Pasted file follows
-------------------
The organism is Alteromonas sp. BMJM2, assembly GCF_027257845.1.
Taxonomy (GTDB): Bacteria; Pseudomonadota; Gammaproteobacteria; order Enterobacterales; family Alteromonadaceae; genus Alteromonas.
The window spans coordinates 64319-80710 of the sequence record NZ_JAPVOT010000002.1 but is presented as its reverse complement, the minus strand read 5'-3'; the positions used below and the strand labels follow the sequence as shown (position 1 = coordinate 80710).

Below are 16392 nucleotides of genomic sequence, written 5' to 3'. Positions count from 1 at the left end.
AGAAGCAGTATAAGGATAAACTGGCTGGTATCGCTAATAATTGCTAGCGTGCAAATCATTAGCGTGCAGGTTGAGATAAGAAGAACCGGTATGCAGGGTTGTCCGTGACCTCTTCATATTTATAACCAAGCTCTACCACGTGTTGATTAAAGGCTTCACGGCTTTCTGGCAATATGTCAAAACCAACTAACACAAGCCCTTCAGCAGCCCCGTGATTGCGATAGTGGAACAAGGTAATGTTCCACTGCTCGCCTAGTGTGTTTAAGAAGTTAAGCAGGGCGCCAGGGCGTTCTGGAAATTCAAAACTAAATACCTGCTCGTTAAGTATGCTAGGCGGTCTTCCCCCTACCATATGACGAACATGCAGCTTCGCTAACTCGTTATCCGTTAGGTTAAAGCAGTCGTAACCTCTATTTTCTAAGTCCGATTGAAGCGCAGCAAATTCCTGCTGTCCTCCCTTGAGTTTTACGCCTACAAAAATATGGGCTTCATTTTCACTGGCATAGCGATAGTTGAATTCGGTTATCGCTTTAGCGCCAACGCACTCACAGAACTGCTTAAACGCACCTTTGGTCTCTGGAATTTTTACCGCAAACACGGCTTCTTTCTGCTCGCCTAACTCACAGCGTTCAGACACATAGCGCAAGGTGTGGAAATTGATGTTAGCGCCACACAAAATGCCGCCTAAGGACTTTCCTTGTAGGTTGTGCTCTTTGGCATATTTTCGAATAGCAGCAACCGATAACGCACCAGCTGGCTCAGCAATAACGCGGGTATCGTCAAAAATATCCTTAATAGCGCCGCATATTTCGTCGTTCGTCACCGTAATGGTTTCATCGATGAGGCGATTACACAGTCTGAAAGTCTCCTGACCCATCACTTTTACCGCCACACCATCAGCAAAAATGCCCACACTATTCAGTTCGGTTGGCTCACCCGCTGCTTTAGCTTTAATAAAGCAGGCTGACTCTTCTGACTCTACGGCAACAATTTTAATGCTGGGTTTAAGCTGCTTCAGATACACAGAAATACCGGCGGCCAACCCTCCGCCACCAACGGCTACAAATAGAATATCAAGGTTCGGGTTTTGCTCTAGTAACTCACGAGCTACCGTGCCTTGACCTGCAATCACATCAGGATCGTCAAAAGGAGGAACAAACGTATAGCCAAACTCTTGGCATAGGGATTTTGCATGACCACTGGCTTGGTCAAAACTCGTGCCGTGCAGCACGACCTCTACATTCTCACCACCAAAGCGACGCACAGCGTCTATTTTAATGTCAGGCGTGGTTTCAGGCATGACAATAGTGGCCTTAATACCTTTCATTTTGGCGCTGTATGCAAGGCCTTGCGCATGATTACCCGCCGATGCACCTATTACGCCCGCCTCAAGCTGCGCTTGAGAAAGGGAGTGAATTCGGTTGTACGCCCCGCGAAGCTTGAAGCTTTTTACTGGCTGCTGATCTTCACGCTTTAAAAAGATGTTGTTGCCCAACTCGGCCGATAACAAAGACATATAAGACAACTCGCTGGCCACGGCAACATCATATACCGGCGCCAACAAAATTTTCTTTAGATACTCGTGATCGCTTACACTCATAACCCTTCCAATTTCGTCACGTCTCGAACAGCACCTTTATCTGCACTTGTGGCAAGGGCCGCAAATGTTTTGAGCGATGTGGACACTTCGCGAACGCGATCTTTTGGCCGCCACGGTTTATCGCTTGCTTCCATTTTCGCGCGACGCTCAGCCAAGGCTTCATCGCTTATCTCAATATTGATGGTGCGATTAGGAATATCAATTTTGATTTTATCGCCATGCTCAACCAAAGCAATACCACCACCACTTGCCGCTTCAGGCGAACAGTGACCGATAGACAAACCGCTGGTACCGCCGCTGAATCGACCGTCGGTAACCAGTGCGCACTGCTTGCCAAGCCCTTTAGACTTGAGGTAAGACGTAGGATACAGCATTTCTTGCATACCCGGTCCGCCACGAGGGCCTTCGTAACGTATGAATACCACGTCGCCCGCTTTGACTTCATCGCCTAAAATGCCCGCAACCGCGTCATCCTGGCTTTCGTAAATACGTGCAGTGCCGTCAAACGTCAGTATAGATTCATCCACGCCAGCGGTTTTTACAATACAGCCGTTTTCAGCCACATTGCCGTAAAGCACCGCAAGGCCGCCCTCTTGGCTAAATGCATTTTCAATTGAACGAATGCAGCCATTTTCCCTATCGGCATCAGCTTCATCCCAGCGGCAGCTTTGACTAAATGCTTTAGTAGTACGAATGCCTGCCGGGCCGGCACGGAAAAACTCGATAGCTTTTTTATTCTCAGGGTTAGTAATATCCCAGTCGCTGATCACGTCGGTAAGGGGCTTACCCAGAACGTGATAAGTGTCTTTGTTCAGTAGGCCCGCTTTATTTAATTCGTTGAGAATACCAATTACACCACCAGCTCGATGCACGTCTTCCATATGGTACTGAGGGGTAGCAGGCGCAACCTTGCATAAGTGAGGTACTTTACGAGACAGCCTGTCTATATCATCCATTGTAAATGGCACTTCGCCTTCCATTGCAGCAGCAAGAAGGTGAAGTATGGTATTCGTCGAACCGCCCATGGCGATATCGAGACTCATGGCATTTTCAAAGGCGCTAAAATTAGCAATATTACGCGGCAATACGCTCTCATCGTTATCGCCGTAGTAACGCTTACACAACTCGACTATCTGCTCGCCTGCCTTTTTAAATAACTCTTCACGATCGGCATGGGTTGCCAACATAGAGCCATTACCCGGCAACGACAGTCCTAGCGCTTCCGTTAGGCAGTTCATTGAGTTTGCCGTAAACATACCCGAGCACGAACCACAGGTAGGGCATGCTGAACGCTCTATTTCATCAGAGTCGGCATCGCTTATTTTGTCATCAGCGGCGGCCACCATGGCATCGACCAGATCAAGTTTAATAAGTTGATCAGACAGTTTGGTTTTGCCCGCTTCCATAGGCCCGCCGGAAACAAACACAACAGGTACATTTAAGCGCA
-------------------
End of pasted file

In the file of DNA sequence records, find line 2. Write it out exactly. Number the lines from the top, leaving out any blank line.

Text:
Taxonomy (GTDB): Bacteria; Pseudomonadota; Gammaproteobacteria; order Enterobacterales; family Alteromonadaceae; genus Alteromonas.